HBO's new futuristic theme park series "Westworld" premiered last night, and there are already protests, backlash to the protests, and requests to keep watching for the "full context" of what has only just begun.
The National Center on Sexual Exploitation, which often takes aim at "Game of Thrones," released a statement that "HBO is building a legacy of rape culture entertainment" with this new series. Here's part of what they issued in a press release October 3:
Evan Rachel Wood -- who plays Westworld's oldest "host," the perpetually tortured Dolores -- is not in any way anti-woman or anti-human, and she called for patience, promising there is more happening than gratuitous exploitation.
"The first episode of HBO's latest series, Westworld, contains a reference to the raping of a corpse, uses brothels as a backdrop for full frontal nudity, and includes a disturbing rape scene that would likely re-traumatize viewers who have experienced sexual assault. Why does HBO insist on making sadistic themes of sexual violence against women the cornerstone of its entertainment formula? No corporation that so regularly promotes the degradation and abuse of the female body can respect women. I am calling on HBO to stop piping scenes of sexual objectification and violence into millions of American's homes. HBO's commitment to portraying sexual objectification and sexual violence against women is not only socially irresponsible, it is anti-woman, and more importantly anti-human."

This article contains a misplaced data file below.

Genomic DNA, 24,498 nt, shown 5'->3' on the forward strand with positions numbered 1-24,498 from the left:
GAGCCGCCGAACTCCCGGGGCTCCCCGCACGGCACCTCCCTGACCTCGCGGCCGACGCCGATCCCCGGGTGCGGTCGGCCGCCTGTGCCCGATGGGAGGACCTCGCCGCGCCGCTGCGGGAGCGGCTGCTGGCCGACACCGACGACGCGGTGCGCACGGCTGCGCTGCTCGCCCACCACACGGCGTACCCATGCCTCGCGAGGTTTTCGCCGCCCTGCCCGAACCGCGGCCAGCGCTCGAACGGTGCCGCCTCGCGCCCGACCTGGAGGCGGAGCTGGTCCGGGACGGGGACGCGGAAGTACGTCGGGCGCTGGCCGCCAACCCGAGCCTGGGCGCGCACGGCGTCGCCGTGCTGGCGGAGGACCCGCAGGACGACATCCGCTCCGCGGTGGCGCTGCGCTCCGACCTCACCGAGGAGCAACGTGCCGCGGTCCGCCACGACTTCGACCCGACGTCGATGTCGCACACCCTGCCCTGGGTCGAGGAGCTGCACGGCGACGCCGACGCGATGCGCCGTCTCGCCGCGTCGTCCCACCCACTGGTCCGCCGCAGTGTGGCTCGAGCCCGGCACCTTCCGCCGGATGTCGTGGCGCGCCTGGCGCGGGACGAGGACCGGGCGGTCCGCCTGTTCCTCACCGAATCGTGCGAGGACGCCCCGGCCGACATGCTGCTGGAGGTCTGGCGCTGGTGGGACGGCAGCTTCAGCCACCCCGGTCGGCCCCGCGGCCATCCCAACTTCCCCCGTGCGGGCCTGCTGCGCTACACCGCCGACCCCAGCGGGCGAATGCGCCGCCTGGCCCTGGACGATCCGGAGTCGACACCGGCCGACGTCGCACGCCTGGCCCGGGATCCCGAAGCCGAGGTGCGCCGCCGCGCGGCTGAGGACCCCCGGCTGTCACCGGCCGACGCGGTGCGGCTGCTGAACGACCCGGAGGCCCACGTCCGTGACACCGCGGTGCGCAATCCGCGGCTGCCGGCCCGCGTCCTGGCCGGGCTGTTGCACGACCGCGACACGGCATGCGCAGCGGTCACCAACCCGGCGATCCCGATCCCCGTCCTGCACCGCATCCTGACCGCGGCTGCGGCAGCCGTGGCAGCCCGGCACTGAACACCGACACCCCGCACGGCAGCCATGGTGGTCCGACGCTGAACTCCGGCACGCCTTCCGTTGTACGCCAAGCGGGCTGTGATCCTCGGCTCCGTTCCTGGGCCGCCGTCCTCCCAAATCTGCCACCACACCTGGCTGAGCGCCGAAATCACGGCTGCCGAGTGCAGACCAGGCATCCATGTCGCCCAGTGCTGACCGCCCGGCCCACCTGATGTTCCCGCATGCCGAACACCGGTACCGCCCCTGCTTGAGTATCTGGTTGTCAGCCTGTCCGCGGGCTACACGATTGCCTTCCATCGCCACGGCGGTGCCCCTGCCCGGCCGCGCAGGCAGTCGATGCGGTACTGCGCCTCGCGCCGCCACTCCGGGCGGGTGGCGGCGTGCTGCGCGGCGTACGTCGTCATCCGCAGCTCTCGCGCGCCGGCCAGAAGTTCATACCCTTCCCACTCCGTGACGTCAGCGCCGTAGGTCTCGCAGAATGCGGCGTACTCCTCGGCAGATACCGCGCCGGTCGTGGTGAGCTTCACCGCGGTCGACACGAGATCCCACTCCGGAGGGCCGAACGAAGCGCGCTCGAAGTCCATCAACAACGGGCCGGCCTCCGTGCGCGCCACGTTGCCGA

Here's part of what she told The Hollywood Reporter:
The premiere showed Dolores being dragged off to be raped by longtime "guest" the Gunslinger (Ed Harris). It was implied that he has done that many times in the past, and gets off on the fact that she always fights to stop him. Dolores's love interest, another host called Teddy (Jason Marsden) is killed multiple times, suffering his own tragic loop.
"[The show's violence] is absolutely very rough. I don't like gratuitous violence against women at all, but I would wait for the context in which it's being used. As the show progresses, the way it's being used is very much a commentary and a look at our humanity and why we find these things entertaining and why this is an epidemic, and flipping it on its head. The roles for the women on this show are going to be very revolutionary. It's very gender-neutral. I would ask, as somebody who is an advocate against any kind of abuse or violence and is outspoken about it, to give it a chance and wait to see where it's going. I think it will surprise people."
Producer Jonathan Nolan told THR:
"We were fascinated by the idea that if you make a good game space, a good and durable environment like this, it would last for generations. People would come back and bring their kids to meet Dolores, the same way they met her when they were a kid. Dolores has been the girl next door with aspirations to travel and see the world and escape her modest little loop for going on 35 years. That, to us, enhances the horror of her situation."
Here's the trailer for Episode 2, "Chestnut," which seems to include a stronger role for Thandie Newton's madam Maeve Millay:
"Westworld" airs Sundays at 9 p.m. on HBO.
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